8. vitamin e oil

Prepare the infusion 

Add the dried herbs to the jar. (always use dried herbs and botanicals when making an infusion)

Pour the oil over the herbs to cover. The quick method for creating an infusion is to set the jar into a pan with a few inches of water in the pan. Bring the water to a simmer. Simmer for 10 minutes, turn off the heat and let the jar with the herbs and oil sit in the warm water for a couple hours. A crockpot set on low can also be used to warm the water and infuse the jar of herbs and oil.

Strain the oil, using the fine mesh strainer. Add a coffee filter or piece of cheese cloth if you feel it is needed. Save the herbs! you can feed these to the flock as a treat. Extra oil not needed for the salve recipe can be stored in the refrigerator for future use. Label the jar.

Healing salve pictured on the right. The left container is a drawing salve using charcoal and infused oil

Making the Healing Salve

Using a double boiler method described above, melt the beeswax and coconut oil together in a glass jar. Add four ounces of infused oil. 

When the oils and beeswax are completely melted together, add 15 drops of tea tree oil.  Add 3 drops of liquid vitamin E or contents of one vitamin E capsule. Vitamin E acts as a preservative.

Have your salve containers ready. Use clean jelly jars, small tins, or other handy containers with lids. Remove the jar from the warm water bath. Quickly pour the mixture into the containers. The salve hardens quickly. 

Use this salve for cuts, scrapes, pecking wounds, bites, and other open wounds. Store in a cool location as the salve will melt if left in the car or in sunlight. 

Always consult a veterinarian if the wound is not improving, worsening, infected and not responding to your treatment. 

Herbal Tip:

Comfrey is an easy to grow herb that can aid soft tissue healing. For sprains, broken bones, and tendon damage, a compress of comfrey salve can be made using the same method. Apply using a compress to the injured area.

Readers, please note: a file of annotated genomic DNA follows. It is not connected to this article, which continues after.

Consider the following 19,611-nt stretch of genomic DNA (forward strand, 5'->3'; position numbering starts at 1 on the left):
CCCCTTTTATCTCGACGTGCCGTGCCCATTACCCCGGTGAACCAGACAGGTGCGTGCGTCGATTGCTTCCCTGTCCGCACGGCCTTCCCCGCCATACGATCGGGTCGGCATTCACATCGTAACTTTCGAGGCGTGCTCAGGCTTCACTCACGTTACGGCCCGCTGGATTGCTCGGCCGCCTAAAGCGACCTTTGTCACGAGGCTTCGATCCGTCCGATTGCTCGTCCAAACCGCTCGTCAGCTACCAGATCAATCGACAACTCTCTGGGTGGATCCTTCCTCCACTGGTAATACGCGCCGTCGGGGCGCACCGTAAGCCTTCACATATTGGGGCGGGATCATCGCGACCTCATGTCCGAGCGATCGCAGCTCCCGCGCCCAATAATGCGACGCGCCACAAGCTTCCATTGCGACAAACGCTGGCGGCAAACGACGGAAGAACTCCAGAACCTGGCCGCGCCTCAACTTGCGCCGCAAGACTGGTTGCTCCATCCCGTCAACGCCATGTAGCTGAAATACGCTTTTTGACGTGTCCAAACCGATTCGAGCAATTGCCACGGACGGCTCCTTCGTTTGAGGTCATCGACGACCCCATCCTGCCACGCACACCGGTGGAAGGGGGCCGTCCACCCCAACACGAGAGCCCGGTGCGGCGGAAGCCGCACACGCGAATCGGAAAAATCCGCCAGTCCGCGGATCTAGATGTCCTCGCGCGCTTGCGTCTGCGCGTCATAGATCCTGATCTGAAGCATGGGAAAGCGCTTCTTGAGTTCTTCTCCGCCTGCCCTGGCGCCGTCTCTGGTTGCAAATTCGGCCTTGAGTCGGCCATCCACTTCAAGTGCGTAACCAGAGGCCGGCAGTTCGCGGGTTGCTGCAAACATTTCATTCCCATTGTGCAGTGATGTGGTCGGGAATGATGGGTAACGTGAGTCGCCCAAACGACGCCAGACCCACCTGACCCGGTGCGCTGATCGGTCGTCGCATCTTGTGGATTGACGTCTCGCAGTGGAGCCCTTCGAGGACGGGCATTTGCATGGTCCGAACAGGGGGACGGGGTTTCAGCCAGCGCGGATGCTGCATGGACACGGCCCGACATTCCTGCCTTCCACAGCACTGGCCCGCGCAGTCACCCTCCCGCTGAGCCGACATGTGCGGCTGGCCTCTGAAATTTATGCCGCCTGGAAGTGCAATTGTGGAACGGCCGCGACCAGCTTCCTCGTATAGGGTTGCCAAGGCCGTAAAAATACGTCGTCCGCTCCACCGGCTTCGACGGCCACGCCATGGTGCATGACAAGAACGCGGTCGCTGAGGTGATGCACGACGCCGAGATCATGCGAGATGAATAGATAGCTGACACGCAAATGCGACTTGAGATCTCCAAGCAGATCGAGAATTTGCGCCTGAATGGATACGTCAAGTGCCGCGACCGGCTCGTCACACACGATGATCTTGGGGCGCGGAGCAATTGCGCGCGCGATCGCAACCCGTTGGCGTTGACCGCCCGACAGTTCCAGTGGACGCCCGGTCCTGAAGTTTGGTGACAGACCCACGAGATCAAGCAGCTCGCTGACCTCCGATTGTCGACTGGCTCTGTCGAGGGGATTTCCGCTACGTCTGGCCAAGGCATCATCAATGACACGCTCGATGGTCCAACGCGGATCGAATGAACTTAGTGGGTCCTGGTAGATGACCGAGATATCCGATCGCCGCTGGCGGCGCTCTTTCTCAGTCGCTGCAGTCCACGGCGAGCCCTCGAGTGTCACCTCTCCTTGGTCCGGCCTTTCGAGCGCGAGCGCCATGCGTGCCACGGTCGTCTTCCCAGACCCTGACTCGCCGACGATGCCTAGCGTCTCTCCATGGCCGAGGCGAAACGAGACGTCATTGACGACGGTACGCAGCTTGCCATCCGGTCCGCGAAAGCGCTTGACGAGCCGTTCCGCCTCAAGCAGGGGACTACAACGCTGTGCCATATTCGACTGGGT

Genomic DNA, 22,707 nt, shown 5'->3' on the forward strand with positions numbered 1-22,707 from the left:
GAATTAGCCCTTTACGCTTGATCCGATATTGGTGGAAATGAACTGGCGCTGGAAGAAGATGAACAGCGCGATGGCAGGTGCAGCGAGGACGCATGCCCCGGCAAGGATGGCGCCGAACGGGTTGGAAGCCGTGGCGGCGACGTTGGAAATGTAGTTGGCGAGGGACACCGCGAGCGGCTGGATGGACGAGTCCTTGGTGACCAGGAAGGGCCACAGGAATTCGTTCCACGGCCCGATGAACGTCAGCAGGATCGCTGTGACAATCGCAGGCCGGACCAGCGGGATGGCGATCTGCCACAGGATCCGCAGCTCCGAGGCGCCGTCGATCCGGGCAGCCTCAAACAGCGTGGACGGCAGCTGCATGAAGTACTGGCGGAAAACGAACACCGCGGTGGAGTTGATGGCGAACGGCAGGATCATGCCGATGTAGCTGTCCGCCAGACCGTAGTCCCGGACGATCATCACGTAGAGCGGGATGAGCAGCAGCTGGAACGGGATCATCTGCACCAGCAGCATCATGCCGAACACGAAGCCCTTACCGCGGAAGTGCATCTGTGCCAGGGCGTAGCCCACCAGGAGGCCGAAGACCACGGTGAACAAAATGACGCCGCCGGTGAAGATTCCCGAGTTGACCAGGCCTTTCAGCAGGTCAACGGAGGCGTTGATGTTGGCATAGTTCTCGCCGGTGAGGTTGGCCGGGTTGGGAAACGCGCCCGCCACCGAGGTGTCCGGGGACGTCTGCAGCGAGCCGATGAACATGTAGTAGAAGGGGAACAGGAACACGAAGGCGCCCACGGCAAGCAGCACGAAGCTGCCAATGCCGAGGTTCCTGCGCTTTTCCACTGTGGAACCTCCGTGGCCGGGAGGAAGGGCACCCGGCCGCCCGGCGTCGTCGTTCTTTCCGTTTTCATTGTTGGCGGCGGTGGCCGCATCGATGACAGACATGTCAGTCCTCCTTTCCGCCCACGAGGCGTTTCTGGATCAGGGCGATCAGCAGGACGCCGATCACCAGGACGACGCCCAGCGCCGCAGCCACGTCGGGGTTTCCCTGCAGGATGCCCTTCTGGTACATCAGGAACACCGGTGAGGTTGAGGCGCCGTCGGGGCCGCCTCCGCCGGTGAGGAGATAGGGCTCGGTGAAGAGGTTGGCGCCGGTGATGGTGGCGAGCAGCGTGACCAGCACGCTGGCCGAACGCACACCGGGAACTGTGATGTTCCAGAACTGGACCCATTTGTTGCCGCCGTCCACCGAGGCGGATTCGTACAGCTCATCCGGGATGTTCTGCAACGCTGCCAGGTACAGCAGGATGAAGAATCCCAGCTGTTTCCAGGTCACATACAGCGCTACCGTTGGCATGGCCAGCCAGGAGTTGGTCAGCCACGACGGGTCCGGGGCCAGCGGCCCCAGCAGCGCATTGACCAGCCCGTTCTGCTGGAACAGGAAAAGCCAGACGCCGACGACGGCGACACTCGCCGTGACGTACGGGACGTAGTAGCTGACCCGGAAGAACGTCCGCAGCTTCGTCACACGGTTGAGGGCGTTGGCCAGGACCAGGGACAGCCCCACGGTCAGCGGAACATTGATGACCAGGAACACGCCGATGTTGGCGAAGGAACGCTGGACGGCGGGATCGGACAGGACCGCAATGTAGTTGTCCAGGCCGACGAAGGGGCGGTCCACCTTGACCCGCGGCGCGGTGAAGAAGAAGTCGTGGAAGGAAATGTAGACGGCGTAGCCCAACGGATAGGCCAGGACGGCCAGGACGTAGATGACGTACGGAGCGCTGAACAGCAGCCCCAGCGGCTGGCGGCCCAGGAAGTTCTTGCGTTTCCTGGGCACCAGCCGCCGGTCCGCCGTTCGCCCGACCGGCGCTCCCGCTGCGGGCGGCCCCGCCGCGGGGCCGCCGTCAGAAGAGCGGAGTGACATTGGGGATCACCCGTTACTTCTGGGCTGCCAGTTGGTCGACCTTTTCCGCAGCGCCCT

Knowing What Herbs Keep Chickens Healthy is Simple 

Learning how herbs keep chickens healthy is pretty simple.  Knowing what type of problems cause chicken illness helps you remedy the situation.  For example, if you know that weak egg shells can be a result of calcium deficiency or a reproductive tract issue, seeing that Marjoram, Parsley, Mint and Dandelions are high in the properties that improve reproductive health helps you know which herbs to use.  Of course, make sure to only use wild plants and beneficial weeds from areas that have not been treated with herbicides or weed killers. Here’s a chart that lists common chicken ailments or problems and the herbs that may help.

Herbs keep chickens healthy

Herbs Keep Chickens Healthy Print out Information 

The four page graphic PDF is my way of organizing  the herbal information.  You are invited to print out the PDF, for your own personal use.  

To download and begin referring to How to Keep Chickens Healthy , 

herbs keep chickens healthy

Click here.>>>>>  to download a printable copy of this series of Herbal Info for Chickens

For more Do it Yourself Healing Remedies for Chickens, check out my book, 50 Do it Yourself Projects for Keeping Chickens (skyhorse publishing 2018) available through Amazon and local book sellers

 

herbs keep chickens healthy

 

The Herbal Starter Kit by the Herbal Academy